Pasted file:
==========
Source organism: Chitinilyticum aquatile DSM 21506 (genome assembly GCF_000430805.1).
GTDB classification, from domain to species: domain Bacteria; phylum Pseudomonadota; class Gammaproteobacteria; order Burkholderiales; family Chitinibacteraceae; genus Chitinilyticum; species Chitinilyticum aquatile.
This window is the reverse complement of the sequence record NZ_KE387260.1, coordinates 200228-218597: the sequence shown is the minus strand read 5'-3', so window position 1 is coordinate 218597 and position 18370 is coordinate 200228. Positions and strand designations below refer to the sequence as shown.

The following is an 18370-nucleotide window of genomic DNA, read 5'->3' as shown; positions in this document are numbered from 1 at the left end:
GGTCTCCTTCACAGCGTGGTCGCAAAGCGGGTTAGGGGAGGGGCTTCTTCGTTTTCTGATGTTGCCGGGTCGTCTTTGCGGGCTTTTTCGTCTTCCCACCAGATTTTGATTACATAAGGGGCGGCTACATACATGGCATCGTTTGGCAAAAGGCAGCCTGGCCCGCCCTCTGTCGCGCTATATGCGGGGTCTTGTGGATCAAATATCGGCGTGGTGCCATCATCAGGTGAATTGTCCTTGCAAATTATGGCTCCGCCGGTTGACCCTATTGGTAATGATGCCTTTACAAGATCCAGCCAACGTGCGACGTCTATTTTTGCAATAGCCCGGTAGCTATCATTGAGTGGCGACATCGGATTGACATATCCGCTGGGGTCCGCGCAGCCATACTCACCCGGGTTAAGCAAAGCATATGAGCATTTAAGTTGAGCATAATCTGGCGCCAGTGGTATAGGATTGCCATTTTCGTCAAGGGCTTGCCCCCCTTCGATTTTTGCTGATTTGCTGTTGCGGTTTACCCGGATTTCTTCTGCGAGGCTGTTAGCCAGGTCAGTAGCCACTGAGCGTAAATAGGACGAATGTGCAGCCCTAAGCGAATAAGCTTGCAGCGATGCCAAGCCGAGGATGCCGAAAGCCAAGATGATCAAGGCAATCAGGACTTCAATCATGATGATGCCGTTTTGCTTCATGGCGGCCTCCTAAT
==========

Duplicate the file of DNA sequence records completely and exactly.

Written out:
Source organism: Chitinilyticum aquatile DSM 21506 (genome assembly GCF_000430805.1).
GTDB classification, from domain to species: domain Bacteria; phylum Pseudomonadota; class Gammaproteobacteria; order Burkholderiales; family Chitinibacteraceae; genus Chitinilyticum; species Chitinilyticum aquatile.
This window is the reverse complement of the sequence record NZ_KE387260.1, coordinates 200228-218597: the sequence shown is the minus strand read 5'-3', so window position 1 is coordinate 218597 and position 18370 is coordinate 200228. Positions and strand designations below refer to the sequence as shown.

The following is an 18370-nucleotide window of genomic DNA, read 5'->3' as shown; positions in this document are numbered from 1 at the left end:
GGTCTCCTTCACAGCGTGGTCGCAAAGCGGGTTAGGGGAGGGGCTTCTTCGTTTTCTGATGTTGCCGGGTCGTCTTTGCGGGCTTTTTCGTCTTCCCACCAGATTTTGATTACATAAGGGGCGGCTACATACATGGCATCGTTTGGCAAAAGGCAGCCTGGCCCGCCCTCTGTCGCGCTATATGCGGGGTCTTGTGGATCAAATATCGGCGTGGTGCCATCATCAGGTGAATTGTCCTTGCAAATTATGGCTCCGCCGGTTGACCCTATTGGTAATGATGCCTTTACAAGATCCAGCCAACGTGCGACGTCTATTTTTGCAATAGCCCGGTAGCTATCATTGAGTGGCGACATCGGATTGACATATCCGCTGGGGTCCGCGCAGCCATACTCACCCGGGTTAAGCAAAGCATATGAGCATTTAAGTTGAGCATAATCTGGCGCCAGTGGTATAGGATTGCCATTTTCGTCAAGGGCTTGCCCCCCTTCGATTTTTGCTGATTTGCTGTTGCGGTTTACCCGGATTTCTTCTGCGAGGCTGTTAGCCAGGTCAGTAGCCACTGAGCGTAAATAGGACGAATGTGCAGCCCTAAGCGAATAAGCTTGCAGCGATGCCAAGCCGAGGATGCCGAAAGCCAAGATGATCAAGGCAATCAGGACTTCAATCATGATGATGCCGTTTTGCTTCATGGCGGCCTCCTAAT